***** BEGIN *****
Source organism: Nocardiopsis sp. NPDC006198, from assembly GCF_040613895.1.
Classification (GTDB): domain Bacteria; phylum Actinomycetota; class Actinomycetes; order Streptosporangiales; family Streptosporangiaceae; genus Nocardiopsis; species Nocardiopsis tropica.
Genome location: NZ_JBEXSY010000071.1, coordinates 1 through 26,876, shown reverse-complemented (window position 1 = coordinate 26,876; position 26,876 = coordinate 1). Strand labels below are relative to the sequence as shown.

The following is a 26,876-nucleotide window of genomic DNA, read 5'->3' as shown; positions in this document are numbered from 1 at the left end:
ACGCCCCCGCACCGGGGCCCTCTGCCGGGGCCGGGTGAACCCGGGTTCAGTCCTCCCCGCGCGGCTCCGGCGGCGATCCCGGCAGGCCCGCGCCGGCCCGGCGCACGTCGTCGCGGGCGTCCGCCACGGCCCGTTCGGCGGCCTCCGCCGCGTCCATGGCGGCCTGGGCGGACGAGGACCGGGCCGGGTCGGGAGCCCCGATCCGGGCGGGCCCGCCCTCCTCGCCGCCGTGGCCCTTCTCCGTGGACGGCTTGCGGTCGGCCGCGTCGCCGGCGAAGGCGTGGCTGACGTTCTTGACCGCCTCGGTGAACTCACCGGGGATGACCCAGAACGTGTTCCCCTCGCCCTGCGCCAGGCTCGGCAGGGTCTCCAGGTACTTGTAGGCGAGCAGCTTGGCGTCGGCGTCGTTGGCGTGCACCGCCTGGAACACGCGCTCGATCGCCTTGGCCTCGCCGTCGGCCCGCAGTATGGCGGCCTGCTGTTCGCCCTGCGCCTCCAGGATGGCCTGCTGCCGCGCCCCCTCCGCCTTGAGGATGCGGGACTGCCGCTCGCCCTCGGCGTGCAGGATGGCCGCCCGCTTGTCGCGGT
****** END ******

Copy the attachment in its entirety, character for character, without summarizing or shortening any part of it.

Source organism: Nocardiopsis sp. NPDC006198, from assembly GCF_040613895.1.
Classification (GTDB): domain Bacteria; phylum Actinomycetota; class Actinomycetes; order Streptosporangiales; family Streptosporangiaceae; genus Nocardiopsis; species Nocardiopsis tropica.
Genome location: NZ_JBEXSY010000071.1, coordinates 1 through 26,876, shown reverse-complemented (window position 1 = coordinate 26,876; position 26,876 = coordinate 1). Strand labels below are relative to the sequence as shown.

The following is a 26,876-nucleotide window of genomic DNA, read 5'->3' as shown; positions in this document are numbered from 1 at the left end:
ACGCCCCCGCACCGGGGCCCTCTGCCGGGGCCGGGTGAACCCGGGTTCAGTCCTCCCCGCGCGGCTCCGGCGGCGATCCCGGCAGGCCCGCGCCGGCCCGGCGCACGTCGTCGCGGGCGTCCGCCACGGCCCGTTCGGCGGCCTCCGCCGCGTCCATGGCGGCCTGGGCGGACGAGGACCGGGCCGGGTCGGGAGCCCCGATCCGGGCGGGCCCGCCCTCCTCGCCGCCGTGGCCCTTCTCCGTGGACGGCTTGCGGTCGGCCGCGTCGCCGGCGAAGGCGTGGCTGACGTTCTTGACCGCCTCGGTGAACTCACCGGGGATGACCCAGAACGTGTTCCCCTCGCCCTGCGCCAGGCTCGGCAGGGTCTCCAGGTACTTGTAGGCGAGCAGCTTGGCGTCGGCGTCGTTGGCGTGCACCGCCTGGAACACGCGCTCGATCGCCTTGGCCTCGCCGTCGGCCCGCAGTATGGCGGCCTGCTGTTCGCCCTGCGCCTCCAGGATGGCCTGCTGCCGCGCCCCCTCCGCCTTGAGGATGCGGGACTGCCGCTCGCCCTCGGCGTGCAGGATGGCCGCCCGCTTGTCGCGGT